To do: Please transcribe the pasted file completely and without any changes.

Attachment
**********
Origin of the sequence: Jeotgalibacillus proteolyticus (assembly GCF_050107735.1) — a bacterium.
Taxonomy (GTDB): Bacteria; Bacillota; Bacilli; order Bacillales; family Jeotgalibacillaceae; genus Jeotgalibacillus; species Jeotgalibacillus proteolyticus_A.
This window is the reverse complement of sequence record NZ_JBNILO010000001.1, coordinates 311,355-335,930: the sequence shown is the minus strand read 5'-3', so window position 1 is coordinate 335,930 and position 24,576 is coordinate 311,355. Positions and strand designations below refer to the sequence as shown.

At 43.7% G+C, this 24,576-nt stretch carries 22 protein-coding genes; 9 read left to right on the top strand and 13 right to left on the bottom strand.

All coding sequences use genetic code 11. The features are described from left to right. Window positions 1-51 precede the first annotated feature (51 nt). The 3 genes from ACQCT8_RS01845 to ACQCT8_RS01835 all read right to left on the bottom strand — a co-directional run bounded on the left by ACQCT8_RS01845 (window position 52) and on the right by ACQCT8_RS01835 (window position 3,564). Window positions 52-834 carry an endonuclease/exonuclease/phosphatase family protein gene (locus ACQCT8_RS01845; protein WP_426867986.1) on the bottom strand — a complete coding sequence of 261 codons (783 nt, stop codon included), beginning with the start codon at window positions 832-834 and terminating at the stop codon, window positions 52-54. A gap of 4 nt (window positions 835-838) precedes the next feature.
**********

Origin of the sequence: Jeotgalibacillus proteolyticus (assembly GCF_050107735.1) — a bacterium.
Taxonomy (GTDB): Bacteria; Bacillota; Bacilli; order Bacillales; family Jeotgalibacillaceae; genus Jeotgalibacillus; species Jeotgalibacillus proteolyticus_A.
This window is the reverse complement of sequence record NZ_JBNILO010000001.1, coordinates 311,355-335,930: the sequence shown is the minus strand read 5'-3', so window position 1 is coordinate 335,930 and position 24,576 is coordinate 311,355. Positions and strand designations below refer to the sequence as shown.

At 43.7% G+C, this 24,576-nt stretch carries 22 protein-coding genes; 9 read left to right on the top strand and 13 right to left on the bottom strand.

All coding sequences use genetic code 11. The features are described from left to right. Window positions 1-51 precede the first annotated feature (51 nt). The 3 genes from ACQCT8_RS01845 to ACQCT8_RS01835 all read right to left on the bottom strand — a co-directional run bounded on the left by ACQCT8_RS01845 (window position 52) and on the right by ACQCT8_RS01835 (window position 3,564). Window positions 52-834 carry an endonuclease/exonuclease/phosphatase family protein gene (locus ACQCT8_RS01845; protein WP_426867986.1) on the bottom strand — a complete coding sequence of 261 codons (783 nt, stop codon included), beginning with the start codon at window positions 832-834 and terminating at the stop codon, window positions 52-54. A gap of 4 nt (window positions 835-838) precedes the next feature.